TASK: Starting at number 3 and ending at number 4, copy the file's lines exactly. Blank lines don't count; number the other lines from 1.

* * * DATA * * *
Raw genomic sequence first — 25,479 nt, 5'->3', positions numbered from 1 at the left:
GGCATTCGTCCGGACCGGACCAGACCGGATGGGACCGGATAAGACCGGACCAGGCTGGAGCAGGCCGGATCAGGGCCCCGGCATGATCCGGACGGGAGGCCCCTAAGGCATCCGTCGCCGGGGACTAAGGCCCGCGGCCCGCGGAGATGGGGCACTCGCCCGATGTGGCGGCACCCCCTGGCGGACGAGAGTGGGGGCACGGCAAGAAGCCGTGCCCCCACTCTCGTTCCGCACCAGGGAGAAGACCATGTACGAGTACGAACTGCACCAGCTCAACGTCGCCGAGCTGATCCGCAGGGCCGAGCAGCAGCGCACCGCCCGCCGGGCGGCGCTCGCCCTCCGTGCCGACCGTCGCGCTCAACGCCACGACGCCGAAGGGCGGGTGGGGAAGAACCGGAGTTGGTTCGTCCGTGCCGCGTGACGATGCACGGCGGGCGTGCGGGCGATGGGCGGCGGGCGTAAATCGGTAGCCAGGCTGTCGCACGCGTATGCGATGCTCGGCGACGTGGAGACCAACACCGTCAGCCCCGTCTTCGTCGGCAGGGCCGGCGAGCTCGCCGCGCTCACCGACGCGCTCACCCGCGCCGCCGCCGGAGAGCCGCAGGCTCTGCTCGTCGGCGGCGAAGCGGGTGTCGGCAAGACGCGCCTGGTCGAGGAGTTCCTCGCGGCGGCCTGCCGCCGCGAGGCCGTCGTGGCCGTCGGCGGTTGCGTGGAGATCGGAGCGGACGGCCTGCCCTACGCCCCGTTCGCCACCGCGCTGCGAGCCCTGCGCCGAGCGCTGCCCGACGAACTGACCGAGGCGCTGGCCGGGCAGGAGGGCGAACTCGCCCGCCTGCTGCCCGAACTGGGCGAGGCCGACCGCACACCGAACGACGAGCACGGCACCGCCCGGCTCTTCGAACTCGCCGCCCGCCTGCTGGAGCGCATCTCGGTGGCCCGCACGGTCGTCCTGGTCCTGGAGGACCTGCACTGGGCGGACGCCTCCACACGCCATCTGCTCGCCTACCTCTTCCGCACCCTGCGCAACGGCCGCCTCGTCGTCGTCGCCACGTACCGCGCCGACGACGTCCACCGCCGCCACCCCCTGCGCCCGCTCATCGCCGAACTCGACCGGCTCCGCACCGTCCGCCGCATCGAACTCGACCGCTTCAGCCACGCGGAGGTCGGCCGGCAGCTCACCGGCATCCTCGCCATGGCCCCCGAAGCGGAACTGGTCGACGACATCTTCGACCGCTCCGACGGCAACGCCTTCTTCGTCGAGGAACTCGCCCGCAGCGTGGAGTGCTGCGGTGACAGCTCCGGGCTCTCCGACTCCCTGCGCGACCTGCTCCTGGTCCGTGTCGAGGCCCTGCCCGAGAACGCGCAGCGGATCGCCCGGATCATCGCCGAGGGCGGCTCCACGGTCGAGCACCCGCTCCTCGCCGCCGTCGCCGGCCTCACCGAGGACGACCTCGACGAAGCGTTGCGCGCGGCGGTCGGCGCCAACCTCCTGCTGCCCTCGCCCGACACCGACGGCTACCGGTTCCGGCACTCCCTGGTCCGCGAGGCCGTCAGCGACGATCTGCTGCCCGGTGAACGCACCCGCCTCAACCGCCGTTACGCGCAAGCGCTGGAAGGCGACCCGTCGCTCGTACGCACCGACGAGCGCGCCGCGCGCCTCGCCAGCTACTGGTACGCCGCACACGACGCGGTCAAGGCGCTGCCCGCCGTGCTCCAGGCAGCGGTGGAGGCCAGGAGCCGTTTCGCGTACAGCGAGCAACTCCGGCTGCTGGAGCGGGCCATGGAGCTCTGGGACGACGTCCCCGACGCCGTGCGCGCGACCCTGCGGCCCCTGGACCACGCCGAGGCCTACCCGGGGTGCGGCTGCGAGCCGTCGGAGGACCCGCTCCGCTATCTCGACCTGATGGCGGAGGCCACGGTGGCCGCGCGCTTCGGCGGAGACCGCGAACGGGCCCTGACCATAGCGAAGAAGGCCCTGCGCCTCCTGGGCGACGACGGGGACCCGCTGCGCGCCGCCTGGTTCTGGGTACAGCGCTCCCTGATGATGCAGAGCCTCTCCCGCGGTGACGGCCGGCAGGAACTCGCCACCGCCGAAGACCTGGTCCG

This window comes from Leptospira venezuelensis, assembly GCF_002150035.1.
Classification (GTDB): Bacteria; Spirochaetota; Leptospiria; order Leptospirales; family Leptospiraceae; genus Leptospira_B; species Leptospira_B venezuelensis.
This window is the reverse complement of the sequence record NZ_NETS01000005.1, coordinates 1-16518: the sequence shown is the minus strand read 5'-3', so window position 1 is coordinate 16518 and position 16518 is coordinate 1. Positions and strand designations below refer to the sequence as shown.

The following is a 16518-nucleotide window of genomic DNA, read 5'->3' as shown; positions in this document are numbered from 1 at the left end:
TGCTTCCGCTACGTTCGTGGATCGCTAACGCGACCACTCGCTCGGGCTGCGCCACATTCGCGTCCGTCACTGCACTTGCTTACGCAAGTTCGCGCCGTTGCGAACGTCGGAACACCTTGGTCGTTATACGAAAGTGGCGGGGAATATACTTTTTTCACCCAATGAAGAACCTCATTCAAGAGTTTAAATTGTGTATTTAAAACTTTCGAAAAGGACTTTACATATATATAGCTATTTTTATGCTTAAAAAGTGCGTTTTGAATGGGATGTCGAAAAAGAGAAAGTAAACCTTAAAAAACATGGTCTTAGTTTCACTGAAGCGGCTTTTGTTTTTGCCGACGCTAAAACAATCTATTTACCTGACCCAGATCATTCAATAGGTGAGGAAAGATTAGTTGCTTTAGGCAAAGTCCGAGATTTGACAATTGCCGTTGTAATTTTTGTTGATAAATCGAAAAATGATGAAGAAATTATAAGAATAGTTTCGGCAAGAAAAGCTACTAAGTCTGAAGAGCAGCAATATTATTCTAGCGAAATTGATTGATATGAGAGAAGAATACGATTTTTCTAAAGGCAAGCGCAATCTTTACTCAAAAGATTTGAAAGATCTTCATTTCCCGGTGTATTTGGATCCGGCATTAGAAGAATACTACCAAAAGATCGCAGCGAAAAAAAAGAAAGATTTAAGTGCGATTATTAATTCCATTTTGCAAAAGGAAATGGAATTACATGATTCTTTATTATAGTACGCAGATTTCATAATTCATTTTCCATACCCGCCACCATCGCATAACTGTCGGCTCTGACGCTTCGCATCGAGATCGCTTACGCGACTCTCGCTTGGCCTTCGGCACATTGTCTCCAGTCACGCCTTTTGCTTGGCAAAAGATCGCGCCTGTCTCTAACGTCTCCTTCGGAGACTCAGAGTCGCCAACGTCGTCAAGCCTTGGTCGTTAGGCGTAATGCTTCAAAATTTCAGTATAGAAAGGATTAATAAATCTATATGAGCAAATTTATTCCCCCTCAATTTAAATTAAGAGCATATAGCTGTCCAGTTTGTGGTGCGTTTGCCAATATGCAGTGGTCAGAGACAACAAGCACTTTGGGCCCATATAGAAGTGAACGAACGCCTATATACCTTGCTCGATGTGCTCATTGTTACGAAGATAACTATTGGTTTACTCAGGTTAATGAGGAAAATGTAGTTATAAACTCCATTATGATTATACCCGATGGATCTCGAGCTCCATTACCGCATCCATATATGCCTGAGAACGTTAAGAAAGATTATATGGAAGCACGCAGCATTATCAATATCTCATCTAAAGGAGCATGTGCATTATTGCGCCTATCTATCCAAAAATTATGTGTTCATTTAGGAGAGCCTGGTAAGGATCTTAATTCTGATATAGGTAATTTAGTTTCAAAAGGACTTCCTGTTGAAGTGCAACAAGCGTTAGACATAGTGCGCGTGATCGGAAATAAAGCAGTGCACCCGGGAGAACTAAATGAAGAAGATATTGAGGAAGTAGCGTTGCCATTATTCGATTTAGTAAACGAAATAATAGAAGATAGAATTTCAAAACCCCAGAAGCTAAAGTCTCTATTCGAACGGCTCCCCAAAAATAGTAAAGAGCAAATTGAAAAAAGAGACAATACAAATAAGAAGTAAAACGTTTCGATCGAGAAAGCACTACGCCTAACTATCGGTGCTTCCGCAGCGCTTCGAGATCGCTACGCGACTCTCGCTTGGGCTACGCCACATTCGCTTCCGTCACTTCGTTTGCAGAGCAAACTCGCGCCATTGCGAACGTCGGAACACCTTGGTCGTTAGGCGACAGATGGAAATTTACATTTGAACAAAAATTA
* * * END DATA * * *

This window comes from Leptospira venezuelensis, assembly GCF_002150035.1.
Classification (GTDB): Bacteria; Spirochaetota; Leptospiria; order Leptospirales; family Leptospiraceae; genus Leptospira_B; species Leptospira_B venezuelensis.